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Retro Gaming Hacks: Tips & Tools for Playing the Classics ****-

Retro Gaming Hacks: Tips & Tools for Playing the Classics By Chris Kohler
Published October 2005
List Price: $29.99, Your Amazon.com Price: $23.83

Amazon.com Sales Rank: 1,659,192
Availability: Usually ships in 24 hours

Summary:

Maybe it was the recent Atari 2600 milestone anniversary that fueled nostalgia for the golden days of computer and console gaming. Every Game Boy must ponder his roots from time to time. But whatever is driving the current retro gaming craze, one thing is certain: classic games are back for a big second act, and they're being played in both old and new ways.


Whether you've just been attacked by Space Invaders for the first time or you've been a Pong junkie since puberty, Chris Kohler's Retro Gaming Hacks is the indispensable new guide to playing and hacking classic games. Kohler has complied tons of how-to information on retro gaming that used to take days or weeks of web surfing to track down and sort through, and he presents it in the popular and highly readable Hacks style.


Retro Gaming Hacks serves up 85 hard-nosed hacks for reviving the classic games. Want to game on an original system? Kohler shows you how to hack ancient hardware, and includes a primer for home-brewing classic software. Rather adapt today's equipment to run retro games? Kohler provides emulation techniques, complete with instructions for hacking a classic joystick that's compatible with a contemporary computer. This book also teaches readers to revive old machines for the original gaming experience: hook up an Apple II or a Commodore 64, for example, and play it like you played before.


A video game journalist and author of Power Up: How Japanese Video Games Gave the World an Extra Life, Kohler has taught the history of video games at Tufts University. In Retro Gaming Hacks, he locates the convergence of classic games and contemporary software, revealing not only how to retrofit classic games for today's systems, but how to find the golden oldies hidden in contemporary programs as well.


Whether you're looking to recreate the magic of a Robotron marathon or simply crave a little handheld Donkey Kong, Retro Gaming Hacks shows you how to set the way-back dial.



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1 Comments

Another great book in O'Reilly's Hacks series, reading Retro Gaming Hacks brought a tear of nostalgia to my eye and reminded me of how much I missed the old days. This book is a kind of how-to guide for old timers and new kids alike to discover or rediscover the joys of retro games. The sections on finding, purchasing and restoring old consoles and PCs almost made me want to hop online that instant and start searching for the old classics. However, many people simply don't have the time and/or to dedicate to caring and restoring for these sometimes fragile machines (I remember how often my Atari would blow up :P) and for them the answer is emulation.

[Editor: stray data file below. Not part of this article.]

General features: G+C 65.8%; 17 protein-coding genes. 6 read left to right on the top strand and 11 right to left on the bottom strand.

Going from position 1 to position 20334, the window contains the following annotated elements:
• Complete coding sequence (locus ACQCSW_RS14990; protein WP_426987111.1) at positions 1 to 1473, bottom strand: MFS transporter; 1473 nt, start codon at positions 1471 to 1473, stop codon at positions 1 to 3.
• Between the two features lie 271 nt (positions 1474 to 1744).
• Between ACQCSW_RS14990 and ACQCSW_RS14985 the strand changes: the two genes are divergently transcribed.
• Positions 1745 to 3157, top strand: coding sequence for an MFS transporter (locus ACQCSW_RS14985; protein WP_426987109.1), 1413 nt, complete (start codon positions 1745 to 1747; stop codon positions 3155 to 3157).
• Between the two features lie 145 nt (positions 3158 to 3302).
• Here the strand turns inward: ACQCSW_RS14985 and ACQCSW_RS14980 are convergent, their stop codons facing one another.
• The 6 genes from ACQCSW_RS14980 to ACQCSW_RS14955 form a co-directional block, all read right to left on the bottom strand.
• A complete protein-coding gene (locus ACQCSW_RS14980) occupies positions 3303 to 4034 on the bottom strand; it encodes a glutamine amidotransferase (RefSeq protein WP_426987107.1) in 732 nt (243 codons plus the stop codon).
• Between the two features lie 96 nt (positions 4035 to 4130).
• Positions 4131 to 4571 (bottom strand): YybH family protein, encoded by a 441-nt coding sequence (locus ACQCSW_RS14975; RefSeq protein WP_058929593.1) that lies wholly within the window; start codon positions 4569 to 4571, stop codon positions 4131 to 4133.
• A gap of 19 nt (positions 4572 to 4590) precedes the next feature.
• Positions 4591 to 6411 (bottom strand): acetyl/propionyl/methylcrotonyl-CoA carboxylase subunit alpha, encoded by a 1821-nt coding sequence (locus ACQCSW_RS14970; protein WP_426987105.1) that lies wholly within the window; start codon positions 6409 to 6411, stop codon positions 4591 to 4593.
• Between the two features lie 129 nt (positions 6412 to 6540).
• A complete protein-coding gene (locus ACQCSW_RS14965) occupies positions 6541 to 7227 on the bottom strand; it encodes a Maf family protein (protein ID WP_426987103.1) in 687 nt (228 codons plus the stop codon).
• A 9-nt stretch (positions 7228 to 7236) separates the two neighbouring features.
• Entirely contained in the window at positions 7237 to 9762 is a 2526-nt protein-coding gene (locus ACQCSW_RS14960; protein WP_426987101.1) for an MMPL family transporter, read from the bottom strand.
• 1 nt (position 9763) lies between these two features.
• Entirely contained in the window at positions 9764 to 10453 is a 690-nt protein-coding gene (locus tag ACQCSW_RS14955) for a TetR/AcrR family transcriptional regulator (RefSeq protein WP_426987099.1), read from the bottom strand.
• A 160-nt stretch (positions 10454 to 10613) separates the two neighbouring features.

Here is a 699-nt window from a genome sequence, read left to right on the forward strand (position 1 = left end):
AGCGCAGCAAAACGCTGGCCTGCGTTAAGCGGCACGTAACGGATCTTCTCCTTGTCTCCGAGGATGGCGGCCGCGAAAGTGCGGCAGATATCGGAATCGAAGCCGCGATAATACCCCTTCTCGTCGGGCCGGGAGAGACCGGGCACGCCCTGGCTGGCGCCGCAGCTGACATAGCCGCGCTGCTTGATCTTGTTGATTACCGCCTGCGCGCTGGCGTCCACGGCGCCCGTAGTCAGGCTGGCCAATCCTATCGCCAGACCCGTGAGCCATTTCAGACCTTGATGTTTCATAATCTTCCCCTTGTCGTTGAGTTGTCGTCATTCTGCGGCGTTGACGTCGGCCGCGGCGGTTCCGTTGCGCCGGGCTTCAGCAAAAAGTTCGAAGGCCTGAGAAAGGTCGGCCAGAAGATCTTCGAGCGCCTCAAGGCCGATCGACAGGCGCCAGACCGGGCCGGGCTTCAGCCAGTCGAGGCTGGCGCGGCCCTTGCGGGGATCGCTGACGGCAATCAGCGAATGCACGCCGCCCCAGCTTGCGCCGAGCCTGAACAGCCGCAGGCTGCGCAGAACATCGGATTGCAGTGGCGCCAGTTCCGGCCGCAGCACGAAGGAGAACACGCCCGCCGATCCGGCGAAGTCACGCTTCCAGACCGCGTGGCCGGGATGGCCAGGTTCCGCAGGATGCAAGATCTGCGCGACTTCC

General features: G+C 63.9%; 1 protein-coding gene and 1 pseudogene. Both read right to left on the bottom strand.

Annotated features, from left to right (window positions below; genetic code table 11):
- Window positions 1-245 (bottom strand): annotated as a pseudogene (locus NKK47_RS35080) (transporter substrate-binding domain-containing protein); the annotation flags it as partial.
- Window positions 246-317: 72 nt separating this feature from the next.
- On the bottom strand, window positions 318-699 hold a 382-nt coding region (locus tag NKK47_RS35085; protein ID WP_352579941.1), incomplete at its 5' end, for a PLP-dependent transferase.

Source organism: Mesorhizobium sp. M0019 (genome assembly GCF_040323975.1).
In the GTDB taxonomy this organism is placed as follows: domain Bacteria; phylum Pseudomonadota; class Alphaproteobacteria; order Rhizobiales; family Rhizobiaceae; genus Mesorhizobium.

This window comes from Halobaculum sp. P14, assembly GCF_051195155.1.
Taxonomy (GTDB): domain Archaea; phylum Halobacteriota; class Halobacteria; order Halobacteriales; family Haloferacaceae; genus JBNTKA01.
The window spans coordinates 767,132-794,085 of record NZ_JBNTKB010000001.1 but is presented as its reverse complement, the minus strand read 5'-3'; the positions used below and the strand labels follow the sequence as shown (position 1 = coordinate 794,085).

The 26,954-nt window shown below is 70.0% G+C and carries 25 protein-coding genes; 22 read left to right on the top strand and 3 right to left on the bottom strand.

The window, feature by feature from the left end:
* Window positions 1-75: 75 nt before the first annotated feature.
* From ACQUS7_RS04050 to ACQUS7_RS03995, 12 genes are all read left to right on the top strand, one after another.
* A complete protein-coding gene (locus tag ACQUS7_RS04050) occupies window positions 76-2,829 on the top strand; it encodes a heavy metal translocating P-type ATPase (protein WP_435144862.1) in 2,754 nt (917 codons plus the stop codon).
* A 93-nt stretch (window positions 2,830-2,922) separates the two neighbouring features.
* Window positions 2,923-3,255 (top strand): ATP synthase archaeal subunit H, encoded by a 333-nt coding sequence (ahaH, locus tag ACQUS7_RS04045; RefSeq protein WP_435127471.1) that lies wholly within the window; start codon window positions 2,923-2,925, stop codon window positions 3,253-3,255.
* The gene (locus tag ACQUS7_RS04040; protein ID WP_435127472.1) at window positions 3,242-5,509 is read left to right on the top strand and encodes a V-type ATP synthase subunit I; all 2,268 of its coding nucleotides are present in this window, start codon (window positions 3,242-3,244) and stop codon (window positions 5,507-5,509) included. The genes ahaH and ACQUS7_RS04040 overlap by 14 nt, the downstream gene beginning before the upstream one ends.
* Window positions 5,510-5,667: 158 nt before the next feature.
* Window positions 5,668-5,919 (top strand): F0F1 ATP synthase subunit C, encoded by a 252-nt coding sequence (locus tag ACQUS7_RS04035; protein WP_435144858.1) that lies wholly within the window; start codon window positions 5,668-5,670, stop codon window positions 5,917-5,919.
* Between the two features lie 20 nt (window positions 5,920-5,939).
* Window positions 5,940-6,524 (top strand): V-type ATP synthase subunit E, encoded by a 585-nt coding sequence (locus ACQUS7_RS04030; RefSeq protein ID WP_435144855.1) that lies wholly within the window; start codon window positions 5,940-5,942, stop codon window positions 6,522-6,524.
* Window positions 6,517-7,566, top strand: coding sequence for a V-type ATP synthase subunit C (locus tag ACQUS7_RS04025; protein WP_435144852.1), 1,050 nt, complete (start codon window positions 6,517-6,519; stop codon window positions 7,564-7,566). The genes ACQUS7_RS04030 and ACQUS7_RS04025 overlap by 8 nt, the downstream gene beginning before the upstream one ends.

The majority of the book deals with learning how to install and run emulators and ROMs. The nicest thing about it is that there are a ton of emulators out there for each seperate console/platform, and each hack gives you a short list of the best emulators to use, making it easy to get started. Now, the problem with emulation is that it's not legal to download and play a ROM of a game that you don't physically own, but the book does alert the reader to this issue. The book also sidesteps this problem by pointing you to various home brew websites, where people have created their own game ROMs for consoles/platforms in the public domain as well as some sites that actually legally sell ROMs of old games. It also points out a few instances where companies have so far declined to take action against their games being distributed as ROMs and warns the reader to use their own judgment.

The next section of the book is what really caught my attention, where several hacks guide you through the basics of programming on the GBA, programming in DOS, designing your own text adventures, and even loading your GBA games onto cartridges and packaging them.

Finally the book ends with hacks on a few retro games, like learning patterns in Pac-Man, popular tricks in Super Mario Bros., and risque hacks for the Leisure Suit Larry series. All fun stuff anyone would definetly want to try. If you've always been a fan of retro games, remember those days from your youth and want to get them back in some form, have been looking to make simple games, or have yet to discover the joys of the classics, I'd reccomend picking up this book.

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